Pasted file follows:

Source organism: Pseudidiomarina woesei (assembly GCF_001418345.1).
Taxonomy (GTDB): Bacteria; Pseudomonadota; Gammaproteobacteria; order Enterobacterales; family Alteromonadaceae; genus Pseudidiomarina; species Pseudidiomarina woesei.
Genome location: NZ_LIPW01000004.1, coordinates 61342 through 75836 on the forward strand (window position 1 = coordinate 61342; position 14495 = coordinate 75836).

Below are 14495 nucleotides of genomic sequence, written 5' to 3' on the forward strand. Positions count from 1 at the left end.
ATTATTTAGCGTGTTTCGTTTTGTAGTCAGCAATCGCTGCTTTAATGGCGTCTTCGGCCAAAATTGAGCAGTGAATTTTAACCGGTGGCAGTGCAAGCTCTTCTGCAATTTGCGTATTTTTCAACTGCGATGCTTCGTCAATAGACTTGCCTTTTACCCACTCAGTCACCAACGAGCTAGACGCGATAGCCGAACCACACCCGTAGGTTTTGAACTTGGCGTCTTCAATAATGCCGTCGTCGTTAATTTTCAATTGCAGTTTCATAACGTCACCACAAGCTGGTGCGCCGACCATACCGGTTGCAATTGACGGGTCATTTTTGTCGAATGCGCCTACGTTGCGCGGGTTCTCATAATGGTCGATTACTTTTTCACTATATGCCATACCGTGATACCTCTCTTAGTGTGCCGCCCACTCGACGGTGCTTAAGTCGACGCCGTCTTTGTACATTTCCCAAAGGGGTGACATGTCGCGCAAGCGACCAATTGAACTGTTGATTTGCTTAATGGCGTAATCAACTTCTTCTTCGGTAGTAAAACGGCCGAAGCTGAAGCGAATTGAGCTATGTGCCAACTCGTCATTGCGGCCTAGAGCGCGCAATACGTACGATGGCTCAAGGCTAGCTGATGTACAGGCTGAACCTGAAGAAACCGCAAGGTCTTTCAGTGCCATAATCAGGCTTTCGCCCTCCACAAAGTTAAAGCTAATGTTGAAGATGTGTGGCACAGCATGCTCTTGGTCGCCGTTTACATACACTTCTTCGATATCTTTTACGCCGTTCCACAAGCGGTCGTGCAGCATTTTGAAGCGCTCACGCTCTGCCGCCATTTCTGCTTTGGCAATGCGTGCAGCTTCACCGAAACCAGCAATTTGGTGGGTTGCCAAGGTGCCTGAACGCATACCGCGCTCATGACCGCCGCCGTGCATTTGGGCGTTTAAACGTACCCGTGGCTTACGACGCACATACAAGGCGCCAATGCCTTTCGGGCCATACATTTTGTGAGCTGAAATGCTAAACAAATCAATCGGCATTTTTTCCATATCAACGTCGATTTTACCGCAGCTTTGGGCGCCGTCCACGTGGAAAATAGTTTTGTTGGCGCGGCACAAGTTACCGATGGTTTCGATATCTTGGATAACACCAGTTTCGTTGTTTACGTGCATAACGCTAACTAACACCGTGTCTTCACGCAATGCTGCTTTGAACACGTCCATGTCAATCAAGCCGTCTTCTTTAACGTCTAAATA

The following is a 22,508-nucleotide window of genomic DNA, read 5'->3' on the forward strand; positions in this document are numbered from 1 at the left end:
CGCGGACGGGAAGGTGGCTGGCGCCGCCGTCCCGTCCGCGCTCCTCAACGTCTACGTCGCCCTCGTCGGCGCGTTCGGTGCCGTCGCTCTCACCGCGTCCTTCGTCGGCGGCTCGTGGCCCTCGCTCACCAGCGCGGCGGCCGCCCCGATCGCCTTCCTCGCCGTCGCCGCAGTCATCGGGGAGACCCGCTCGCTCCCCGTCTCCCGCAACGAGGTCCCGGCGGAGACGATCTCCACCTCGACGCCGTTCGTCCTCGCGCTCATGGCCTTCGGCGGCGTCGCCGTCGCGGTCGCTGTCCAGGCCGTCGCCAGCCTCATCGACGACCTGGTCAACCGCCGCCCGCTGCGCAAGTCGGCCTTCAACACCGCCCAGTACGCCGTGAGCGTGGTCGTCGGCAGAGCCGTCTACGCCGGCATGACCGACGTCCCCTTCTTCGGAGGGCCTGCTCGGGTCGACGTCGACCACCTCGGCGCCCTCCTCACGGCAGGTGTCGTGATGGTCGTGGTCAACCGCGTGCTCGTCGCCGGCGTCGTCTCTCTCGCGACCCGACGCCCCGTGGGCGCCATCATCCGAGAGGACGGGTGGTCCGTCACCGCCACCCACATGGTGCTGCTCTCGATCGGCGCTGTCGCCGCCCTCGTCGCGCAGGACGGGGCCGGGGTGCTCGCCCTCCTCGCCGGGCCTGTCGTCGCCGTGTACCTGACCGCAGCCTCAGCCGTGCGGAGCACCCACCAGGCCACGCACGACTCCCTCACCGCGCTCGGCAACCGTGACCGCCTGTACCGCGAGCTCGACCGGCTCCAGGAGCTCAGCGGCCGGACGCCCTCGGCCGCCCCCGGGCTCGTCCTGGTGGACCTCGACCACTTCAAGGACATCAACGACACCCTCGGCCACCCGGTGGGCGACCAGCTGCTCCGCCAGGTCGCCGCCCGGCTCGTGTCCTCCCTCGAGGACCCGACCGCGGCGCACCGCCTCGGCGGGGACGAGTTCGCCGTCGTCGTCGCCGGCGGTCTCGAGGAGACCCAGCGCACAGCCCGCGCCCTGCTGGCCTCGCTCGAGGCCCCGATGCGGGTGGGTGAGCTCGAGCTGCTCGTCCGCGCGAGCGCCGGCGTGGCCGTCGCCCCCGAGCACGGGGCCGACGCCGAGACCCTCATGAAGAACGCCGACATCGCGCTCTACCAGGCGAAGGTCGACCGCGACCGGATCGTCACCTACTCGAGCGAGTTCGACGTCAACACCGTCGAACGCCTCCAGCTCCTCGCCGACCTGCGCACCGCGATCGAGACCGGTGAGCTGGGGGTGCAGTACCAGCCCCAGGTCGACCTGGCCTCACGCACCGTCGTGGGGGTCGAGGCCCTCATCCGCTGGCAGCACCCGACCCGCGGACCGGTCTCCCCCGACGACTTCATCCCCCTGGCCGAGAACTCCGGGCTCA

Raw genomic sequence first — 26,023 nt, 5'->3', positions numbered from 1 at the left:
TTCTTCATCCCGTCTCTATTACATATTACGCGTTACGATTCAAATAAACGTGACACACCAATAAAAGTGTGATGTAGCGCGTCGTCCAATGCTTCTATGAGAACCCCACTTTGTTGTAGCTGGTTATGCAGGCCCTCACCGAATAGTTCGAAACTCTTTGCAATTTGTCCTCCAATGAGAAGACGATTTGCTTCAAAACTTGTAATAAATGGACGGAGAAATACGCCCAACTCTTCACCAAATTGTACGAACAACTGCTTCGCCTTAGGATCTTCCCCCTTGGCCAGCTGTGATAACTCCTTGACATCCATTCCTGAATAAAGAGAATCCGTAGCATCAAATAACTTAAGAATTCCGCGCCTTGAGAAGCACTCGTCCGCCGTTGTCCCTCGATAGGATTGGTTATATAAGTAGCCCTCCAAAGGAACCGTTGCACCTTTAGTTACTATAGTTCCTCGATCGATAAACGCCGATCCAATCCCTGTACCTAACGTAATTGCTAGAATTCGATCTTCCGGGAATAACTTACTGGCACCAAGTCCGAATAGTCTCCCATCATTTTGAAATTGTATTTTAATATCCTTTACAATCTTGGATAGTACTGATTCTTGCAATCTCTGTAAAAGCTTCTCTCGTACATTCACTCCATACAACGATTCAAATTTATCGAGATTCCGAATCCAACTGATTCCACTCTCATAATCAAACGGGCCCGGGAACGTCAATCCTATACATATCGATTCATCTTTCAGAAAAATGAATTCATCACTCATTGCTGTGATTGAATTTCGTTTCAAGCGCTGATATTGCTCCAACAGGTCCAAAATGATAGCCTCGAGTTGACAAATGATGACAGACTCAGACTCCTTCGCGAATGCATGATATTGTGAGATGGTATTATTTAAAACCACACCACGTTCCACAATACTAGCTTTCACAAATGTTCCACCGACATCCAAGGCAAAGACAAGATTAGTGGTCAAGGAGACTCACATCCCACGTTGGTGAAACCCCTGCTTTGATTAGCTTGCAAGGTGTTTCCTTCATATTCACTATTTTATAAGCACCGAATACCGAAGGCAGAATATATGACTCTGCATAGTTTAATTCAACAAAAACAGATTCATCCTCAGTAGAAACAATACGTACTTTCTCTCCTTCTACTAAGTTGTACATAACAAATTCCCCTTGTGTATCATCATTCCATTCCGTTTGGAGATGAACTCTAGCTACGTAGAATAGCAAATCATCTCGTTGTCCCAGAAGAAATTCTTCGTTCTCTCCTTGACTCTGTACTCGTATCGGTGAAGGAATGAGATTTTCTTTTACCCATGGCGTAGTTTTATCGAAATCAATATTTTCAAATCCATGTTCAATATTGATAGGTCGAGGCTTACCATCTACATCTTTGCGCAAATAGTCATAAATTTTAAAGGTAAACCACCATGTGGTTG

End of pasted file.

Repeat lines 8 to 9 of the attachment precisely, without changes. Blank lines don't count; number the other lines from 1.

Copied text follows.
Raw genomic sequence first — 26,023 nt, 5'->3', positions numbered from 1 at the left:
TTCTTCATCCCGTCTCTATTACATATTACGCGTTACGATTCAAATAAACGTGACACACCAATAAAAGTGTGATGTAGCGCGTCGTCCAATGCTTCTATGAGAACCCCACTTTGTTGTAGCTGGTTATGCAGGCCCTCACCGAATAGTTCGAAACTCTTTGCAATTTGTCCTCCAATGAGAAGACGATTTGCTTCAAAACTTGTAATAAATGGACGGAGAAATACGCCCAACTCTTCACCAAATTGTACGAACAACTGCTTCGCCTTAGGATCTTCCCCCTTGGCCAGCTGTGATAACTCCTTGACATCCATTCCTGAATAAAGAGAATCCGTAGCATCAAATAACTTAAGAATTCCGCGCCTTGAGAAGCACTCGTCCGCCGTTGTCCCTCGATAGGATTGGTTATATAAGTAGCCCTCCAAAGGAACCGTTGCACCTTTAGTTACTATAGTTCCTCGATCGATAAACGCCGATCCAATCCCTGTACCTAACGTAATTGCTAGAATTCGATCTTCCGGGAATAACTTACTGGCACCAAGTCCGAATAGTCTCCCATCATTTTGAAATTGTATTTTAATATCCTTTACAATCTTGGATAGTACTGATTCTTGCAATCTCTGTAAAAGCTTCTCTCGTACATTCACTCCATACAACGATTCAAATTTATCGAGATTCCGAATCCAACTGATTCCACTCTCATAATCAAACGGGCCCGGGAACGTCAATCCTATACATATCGATTCATCTTTCAGAAAAATGAATTCATCACTCATTGCTGTGATTGAATTTCGTTTCAAGCGCTGATATTGCTCCAACAGGTCCAAAATGATAGCCTCGAGTTGACAAATGATGACAGACTCAGACTCCTTCGCGAATGCATGATATTGTGAGATGGTATTATTTAAAACCACACCACGTTCCACAATACTAGCTTTCACAAATGTTCCACCGACATCCAAGGCAAAGACAAGATTAGTGGTCAAGGAGACTCACATCCCACGTTGGTGAAACCCCTGCTTTGATTAGCTTGCAAGGTGTTTCCTTCATATTCACTATTTTATAAGCACCGAATACCGAAGGCAGAATATATGACTCTGCATAGTTTAATTCAACAAAAACAGATTCATCCTCAGTAGAAACAATACGTACTTTCTCTCCTTCTACTAAGTTGTACATAACAAATTCCCCTTGTGTATCATCATTCCATTCCGTTTGGAGATGAACTCTAGCTACGTAGAATAGCAAATCATCTCGTTGTCCCAGAAGAAATTCTTCGTTCTCTCCTTGACTCTGTACTCGTATCGGTGAAGGAATGAGATTTTCTTTTACCCATGGCGTAGTTTTATCGAAATCAATATTTTCAAATCCATGTTCAATATTGATAGGTCGAGGCTTACCATCTACATCTTTGCGCAAATAGTCATAAATTTTAAAGGTAAACCACCATGTGGTTG